Feb 21, 2018 | Featured in: Watching Backyard Birds, February 2017

Too Much Suet Dough?

Anytime we offer birds food that is not found naturally growing wild (such as suet dough, suet, mealworms, grape jelly, or sugar water) we have a responsibility to do so in moderation.
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Dear Birdsquatch:

This winter I started feeding my bluebirds homemade suet dough. They really love it! But I recently read somewhere that too much suet can actually be bad for birds. Is this true?

—Rosemary F., Lancaster, Pennsylvania

Dear Rosemary,

Anytime we offer birds food that is not found naturally growing wild (such as suet dough, suet, mealworms, grape jelly, or sugar water) we have a responsibility to do so in moderation and to watch for any ill effects. Bluebird expert Julie Zickefoose (who also writes for this fine publication, though I’ve never had the pleasure of meeting her in person) has written about this very thing. She fed her local bluebirds homemade suet dough throughout a long cold winter, giving them as much as they wanted. They ate it all up. Then she noticed one female with a swollen foot and wondered if there was a connection. Julie consulted an avian veterinarian and sent him photos, and he confirmed that the bluebird was suffering from gout, caused by the high purine content of the lard in the suet dough. Of course Julie stopped feeding the suet dough right away and eventually the swelling resolved.

One spring, Julie decided to offer the bluebirds nesting in her yard all the mealworms they wanted. In response, the bluebird pair in the nest box nearest her house went through a season of super breeding. The bountiful presence of a food source (the mealworms) caused the nearby bluebirds to produce four broods in one summer. A normal summer might yield two or at most three broods. This was an incredible physical strain on the female, as you can imagine. Both male and female failed to molt at the proper time, and their feathers were nearly worn to the vanes by August. Since then, Julie has believed—and frequently recommends to others—that "feeding in moderation" is the most responsible policy. So she offers her special Zick Dough and mealworms only in times of harsh weather, and then just a small handful at a time.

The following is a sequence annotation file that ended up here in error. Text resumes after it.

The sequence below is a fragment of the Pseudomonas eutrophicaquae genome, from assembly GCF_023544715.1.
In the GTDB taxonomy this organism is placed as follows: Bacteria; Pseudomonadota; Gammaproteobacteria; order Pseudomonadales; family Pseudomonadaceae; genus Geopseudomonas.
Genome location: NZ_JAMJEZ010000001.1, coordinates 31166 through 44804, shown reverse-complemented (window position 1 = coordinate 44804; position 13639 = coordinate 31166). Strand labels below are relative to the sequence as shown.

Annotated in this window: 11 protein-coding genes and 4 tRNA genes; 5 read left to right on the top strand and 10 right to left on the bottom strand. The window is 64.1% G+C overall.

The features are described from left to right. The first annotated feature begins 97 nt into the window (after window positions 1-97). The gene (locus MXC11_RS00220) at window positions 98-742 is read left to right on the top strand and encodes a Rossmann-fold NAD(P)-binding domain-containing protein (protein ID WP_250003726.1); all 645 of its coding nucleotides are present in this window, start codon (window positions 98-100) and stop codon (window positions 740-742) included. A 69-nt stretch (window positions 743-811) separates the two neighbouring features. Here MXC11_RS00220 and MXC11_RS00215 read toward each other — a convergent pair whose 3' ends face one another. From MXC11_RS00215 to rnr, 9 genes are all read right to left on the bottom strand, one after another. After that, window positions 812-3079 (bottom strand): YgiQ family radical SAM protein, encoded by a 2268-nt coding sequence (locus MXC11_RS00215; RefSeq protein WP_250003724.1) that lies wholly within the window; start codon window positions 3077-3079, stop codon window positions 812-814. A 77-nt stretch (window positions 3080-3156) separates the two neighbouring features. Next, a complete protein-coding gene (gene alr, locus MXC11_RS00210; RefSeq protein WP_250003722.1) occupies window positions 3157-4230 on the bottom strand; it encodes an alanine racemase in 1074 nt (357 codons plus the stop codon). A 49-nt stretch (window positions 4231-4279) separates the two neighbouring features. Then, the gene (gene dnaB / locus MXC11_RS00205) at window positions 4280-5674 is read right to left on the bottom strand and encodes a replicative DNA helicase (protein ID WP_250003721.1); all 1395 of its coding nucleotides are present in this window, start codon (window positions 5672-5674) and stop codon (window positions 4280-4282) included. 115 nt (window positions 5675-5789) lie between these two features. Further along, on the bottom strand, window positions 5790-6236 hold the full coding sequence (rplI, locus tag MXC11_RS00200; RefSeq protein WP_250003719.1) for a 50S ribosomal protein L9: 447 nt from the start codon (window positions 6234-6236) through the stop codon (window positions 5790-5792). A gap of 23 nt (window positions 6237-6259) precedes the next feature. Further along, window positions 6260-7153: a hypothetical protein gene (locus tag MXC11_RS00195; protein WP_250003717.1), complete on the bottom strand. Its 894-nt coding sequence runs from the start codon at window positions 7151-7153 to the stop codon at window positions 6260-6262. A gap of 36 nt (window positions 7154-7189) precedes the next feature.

By the way, Rosemary, your name reminds me of one of my favorite things to eat: veggie pizza with rosemary. I skip the cheese because I found out recently that I'm lactose intolerant. Love the rosemary, though!



About Birdsquatch

Birdsquatch is WBB's tall, hairy, and slightly stinky columnist. He is a bigfoot who has watched birds all his life. His home range is unknown.

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  • I had a pair nesting for the first time this year at our farmstead in South Dakota. Boxes put out for Bluebirds which didn't come, but these were a very pleasant consolation.
    by fluffypeanutcat, Tue, 25 Sep 2018
  • This is a good point. While cleaning mine, I kinda got the impression the cheep cheeps were waiting on me since they started chirping as soon as I brought it outside again. I swear they are so smart. Within five minutes of filling the feeder up, they are there to feast.cheers Cheep cheeps!
    by Kimber timbers, Fri, 20 Jul 2018
  • Hahaha, I love the ending remark "that area will have already been well -fertilized!"I've noticed that there are more cheep cheeps right after I clean the bird feeder compared to how many there are right before it was cleaned...so cheep cheeps do like and appreciate a well maintained feeder and they are worth the effort. : )
    by Kimber timbers, Fri, 20 Jul 2018
  • The storm saying seems true so far. We had as party at our bird feeder right before our last storm... 6 at once but different cheeps cheeps would come and go so there were more than 6 for sure..and squirrels eating with the birds
    by Kimber timbers, Fri, 13 Jul 2018
  • I know and do clean my feeders both for seed and for hummingbird liquid. I have a vase full of different size brushes that are only for this purpose. I have friends however who NEVER clean their feeders or bird baths, and it’s gross! I am ringing this article and will have to give out to the few offenders I know. I can’t imagine looking at such mess and not cleaning it, but not everyone thinks resale. Part of responsible bird watching/loving is to make the time and take the effort to do this.
    by Carol, Tue, 10 Jul 2018